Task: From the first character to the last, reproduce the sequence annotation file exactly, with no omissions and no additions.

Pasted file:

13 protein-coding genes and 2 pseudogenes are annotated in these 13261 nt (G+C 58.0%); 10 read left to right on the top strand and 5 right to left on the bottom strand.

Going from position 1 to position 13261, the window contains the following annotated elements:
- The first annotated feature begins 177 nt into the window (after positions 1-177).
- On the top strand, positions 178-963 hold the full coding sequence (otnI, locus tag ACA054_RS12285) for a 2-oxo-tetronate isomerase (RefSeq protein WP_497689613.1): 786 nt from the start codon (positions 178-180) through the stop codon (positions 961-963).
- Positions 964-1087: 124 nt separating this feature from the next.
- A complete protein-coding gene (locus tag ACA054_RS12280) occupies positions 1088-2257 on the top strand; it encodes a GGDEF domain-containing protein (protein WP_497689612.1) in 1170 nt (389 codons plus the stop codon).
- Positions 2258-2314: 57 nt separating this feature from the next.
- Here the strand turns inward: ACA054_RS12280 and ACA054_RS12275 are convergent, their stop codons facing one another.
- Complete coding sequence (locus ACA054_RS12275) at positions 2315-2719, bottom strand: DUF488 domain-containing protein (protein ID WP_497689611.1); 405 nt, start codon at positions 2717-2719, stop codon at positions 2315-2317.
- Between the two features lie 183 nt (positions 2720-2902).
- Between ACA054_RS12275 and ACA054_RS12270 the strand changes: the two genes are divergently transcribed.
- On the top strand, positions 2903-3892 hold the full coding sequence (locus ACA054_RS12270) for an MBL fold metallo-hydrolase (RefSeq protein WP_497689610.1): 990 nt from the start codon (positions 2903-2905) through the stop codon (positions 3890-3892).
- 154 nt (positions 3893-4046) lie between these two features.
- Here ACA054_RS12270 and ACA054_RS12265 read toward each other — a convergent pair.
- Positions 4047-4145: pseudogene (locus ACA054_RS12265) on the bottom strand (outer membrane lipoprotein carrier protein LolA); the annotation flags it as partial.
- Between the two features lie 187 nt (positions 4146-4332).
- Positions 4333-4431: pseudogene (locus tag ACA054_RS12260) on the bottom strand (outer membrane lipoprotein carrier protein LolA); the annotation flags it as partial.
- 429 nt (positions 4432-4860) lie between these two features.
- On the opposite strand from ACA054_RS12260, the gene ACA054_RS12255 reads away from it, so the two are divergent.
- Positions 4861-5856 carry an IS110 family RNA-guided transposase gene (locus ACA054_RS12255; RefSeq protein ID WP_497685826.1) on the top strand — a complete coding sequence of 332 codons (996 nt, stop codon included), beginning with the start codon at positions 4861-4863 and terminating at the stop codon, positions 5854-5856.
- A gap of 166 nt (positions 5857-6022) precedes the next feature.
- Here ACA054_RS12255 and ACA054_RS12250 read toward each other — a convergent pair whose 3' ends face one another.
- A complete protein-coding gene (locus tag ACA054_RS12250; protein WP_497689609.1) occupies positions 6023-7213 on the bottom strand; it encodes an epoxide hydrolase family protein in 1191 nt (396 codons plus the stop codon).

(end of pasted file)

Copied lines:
13 protein-coding genes and 2 pseudogenes are annotated in these 13261 nt (G+C 58.0%); 10 read left to right on the top strand and 5 right to left on the bottom strand.

Going from position 1 to position 13261, the window contains the following annotated elements:
- The first annotated feature begins 177 nt into the window (after positions 1-177).
- On the top strand, positions 178-963 hold the full coding sequence (otnI, locus tag ACA054_RS12285) for a 2-oxo-tetronate isomerase (RefSeq protein WP_497689613.1): 786 nt from the start codon (positions 178-180) through the stop codon (positions 961-963).
- Positions 964-1087: 124 nt separating this feature from the next.
- A complete protein-coding gene (locus tag ACA054_RS12280) occupies positions 1088-2257 on the top strand; it encodes a GGDEF domain-containing protein (protein WP_497689612.1) in 1170 nt (389 codons plus the stop codon).
- Positions 2258-2314: 57 nt separating this feature from the next.
- Here the strand turns inward: ACA054_RS12280 and ACA054_RS12275 are convergent, their stop codons facing one another.
- Complete coding sequence (locus ACA054_RS12275) at positions 2315-2719, bottom strand: DUF488 domain-containing protein (protein ID WP_497689611.1); 405 nt, start codon at positions 2717-2719, stop codon at positions 2315-2317.
- Between the two features lie 183 nt (positions 2720-2902).
- Between ACA054_RS12275 and ACA054_RS12270 the strand changes: the two genes are divergently transcribed.
- On the top strand, positions 2903-3892 hold the full coding sequence (locus ACA054_RS12270) for an MBL fold metallo-hydrolase (RefSeq protein WP_497689610.1): 990 nt from the start codon (positions 2903-2905) through the stop codon (positions 3890-3892).
- 154 nt (positions 3893-4046) lie between these two features.
- Here ACA054_RS12270 and ACA054_RS12265 read toward each other — a convergent pair.
- Positions 4047-4145: pseudogene (locus ACA054_RS12265) on the bottom strand (outer membrane lipoprotein carrier protein LolA); the annotation flags it as partial.
- Between the two features lie 187 nt (positions 4146-4332).
- Positions 4333-4431: pseudogene (locus tag ACA054_RS12260) on the bottom strand (outer membrane lipoprotein carrier protein LolA); the annotation flags it as partial.
- 429 nt (positions 4432-4860) lie between these two features.
- On the opposite strand from ACA054_RS12260, the gene ACA054_RS12255 reads away from it, so the two are divergent.
- Positions 4861-5856 carry an IS110 family RNA-guided transposase gene (locus ACA054_RS12255; RefSeq protein ID WP_497685826.1) on the top strand — a complete coding sequence of 332 codons (996 nt, stop codon included), beginning with the start codon at positions 4861-4863 and terminating at the stop codon, positions 5854-5856.
- A gap of 166 nt (positions 5857-6022) precedes the next feature.
- Here ACA054_RS12255 and ACA054_RS12250 read toward each other — a convergent pair whose 3' ends face one another.
- A complete protein-coding gene (locus tag ACA054_RS12250; protein WP_497689609.1) occupies positions 6023-7213 on the bottom strand; it encodes an epoxide hydrolase family protein in 1191 nt (396 codons plus the stop codon).